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Sowing Wildflowers Outside in Spring

by Cherry Dodd

Native wildflowers are perennials, but they are always more of a challenge to grow than garden perennials. One of the reasons is that most native seeds need a period of cold and damp for several weeks before they will germinate. This process is called stratification. However, there are some native flower species that do not need stratification and will germinate without any pretreatment when planted in the spring. They can be planted outside at any time between mid-April and the beginning of June and they include some of our most colourful native flowers.

There are several ways to do this, so I will start with the worst way - sprinkling the seeds on the ground and letting them grow. With this method you will have to sow the seeds quite thickly as they have a low germination rate. This method works well for the “wildflower” mixes sold in big box stores because those seeds are often annuals, and they are chosen to shoot up from seed to flower in as little as six weeks.

Native wildflowers have a completely opposite way of growing. To begin with they have a slow germination rate. The average germination time is two to three weeks, but some seeds can take anywhere from one week to six weeks to emerge. Secondly, native plants are small the first year because they put all their energy into growing a strong root system before bothering with top growth. Because of this slow growth habit they very often get lost under the annual weeds in the garden and end up being weeded out.

So, if you choose this method, here are some tips for success. Plant your seeds somewhere close to a path or the house so that you can keep an eye on them. Remember to label them well so you can spot them as they come up. You could even cut off the rim of an ice cream bucket, or yogurt container, and bury it in the ground around the seeds to mark the spot.

Method No. 2.

Plant your seeds in a 15 cm diameter or larger pot with potting soil, and keep them in a shady spot until they germinate. Put the pot in a shallow container so that you can water from the bottom and keep the soil moist. The advantage of this method is that you know exactly where you planted the seeds, and there are no weeds to confuse you when the seedlings sprout. You will also get a higher germination rate.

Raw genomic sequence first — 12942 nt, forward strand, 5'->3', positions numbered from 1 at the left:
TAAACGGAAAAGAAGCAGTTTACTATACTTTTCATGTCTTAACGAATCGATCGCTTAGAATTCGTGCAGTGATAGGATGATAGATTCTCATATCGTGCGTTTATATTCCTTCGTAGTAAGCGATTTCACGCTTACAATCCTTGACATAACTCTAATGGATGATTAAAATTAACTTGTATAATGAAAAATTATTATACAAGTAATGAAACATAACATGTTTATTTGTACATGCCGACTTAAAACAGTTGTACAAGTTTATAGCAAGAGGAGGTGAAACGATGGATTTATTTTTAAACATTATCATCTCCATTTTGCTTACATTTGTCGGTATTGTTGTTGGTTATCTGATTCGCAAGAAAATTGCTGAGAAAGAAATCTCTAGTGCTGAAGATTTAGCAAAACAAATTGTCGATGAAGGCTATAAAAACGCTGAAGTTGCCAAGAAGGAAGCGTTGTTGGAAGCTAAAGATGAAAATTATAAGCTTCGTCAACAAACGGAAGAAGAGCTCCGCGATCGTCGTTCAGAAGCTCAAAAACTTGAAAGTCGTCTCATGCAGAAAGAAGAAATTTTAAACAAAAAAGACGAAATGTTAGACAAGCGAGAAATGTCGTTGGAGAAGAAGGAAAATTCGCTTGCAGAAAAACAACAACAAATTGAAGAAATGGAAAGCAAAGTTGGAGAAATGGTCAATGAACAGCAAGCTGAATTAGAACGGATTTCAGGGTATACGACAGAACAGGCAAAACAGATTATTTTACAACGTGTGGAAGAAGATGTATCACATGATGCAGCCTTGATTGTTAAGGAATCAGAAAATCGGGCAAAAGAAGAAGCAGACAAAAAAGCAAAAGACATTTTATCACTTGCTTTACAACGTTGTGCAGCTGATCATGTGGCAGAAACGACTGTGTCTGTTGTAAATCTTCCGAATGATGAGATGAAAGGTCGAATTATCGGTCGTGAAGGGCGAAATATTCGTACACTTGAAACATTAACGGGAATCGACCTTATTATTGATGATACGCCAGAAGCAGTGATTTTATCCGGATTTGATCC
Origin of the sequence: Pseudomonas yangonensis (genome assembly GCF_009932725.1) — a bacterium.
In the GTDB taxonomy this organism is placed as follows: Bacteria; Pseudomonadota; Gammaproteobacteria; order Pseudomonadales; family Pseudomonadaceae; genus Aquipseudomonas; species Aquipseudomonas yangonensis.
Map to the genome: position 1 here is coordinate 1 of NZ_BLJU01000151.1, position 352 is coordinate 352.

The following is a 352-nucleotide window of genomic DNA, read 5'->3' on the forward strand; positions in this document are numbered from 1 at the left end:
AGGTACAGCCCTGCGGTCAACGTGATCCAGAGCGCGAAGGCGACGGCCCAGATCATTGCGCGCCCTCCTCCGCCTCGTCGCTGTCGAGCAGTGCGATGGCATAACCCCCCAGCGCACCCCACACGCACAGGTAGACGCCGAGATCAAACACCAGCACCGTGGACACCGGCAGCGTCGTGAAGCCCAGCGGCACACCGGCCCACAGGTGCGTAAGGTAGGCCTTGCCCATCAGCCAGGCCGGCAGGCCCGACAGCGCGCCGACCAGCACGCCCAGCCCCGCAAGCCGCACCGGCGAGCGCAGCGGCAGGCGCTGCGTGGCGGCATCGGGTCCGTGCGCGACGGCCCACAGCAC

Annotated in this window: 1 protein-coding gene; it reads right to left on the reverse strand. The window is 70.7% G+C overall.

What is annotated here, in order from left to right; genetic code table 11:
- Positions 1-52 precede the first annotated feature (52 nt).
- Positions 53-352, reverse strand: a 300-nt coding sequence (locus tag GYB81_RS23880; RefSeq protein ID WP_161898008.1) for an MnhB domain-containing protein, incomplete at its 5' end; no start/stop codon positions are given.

Move the pot to a semi-shaded location as soon as germination occurs, and transplant the seedlings to individual pots of garden soil once they have a couple of sets of leaves. When the seedlings are large enough to handle they can be transplanted into the garden. Water them for the first week or two after transplanting.

The method that I prefer is similar. I plant my seeds in a pot as above, and then bury the pot up to the rim in a semi-shaded spot in the garden. Burying the pot in the soil prevents the soil from drying out so quickly.

Here is the list of species that can be sown outdoors as soon as the soil is dry enough. Don't worry about a late spring snowfall. These seeds and seedlings are tough and snow won’t bother them. The only exception is Gaillardia, which requires warmer soils to germinate and is not frost hardy. When it is a mature plant, it often doesn’t emerge above ground until the end of May.

  1. Alpine Hedysarum, Hedysarum alpinum. Soak the seeds of this species in hot water for 12 hours before planting.

  2. CommonTall Sunflower, Helianthus nuttallii

  3. Gaillardia, Gaillardia aristata

  4. Giant Hyssop, Agastache foeniculum

  5. Golden-aster, Heterotheca villosa

  6. Meadow Blazingstar, Liatris ligulistylis

  7. Nodding Onion, Allium cernuum

  8. Smooth Fleabane, Erigeron glabellus

  9. Wild Bergamot, Monarda fistulosa

  10. Wild Blue Flax, Linum lewisii

Wildflowers to be sown in Spring
Wildflowers to be sown in Spring



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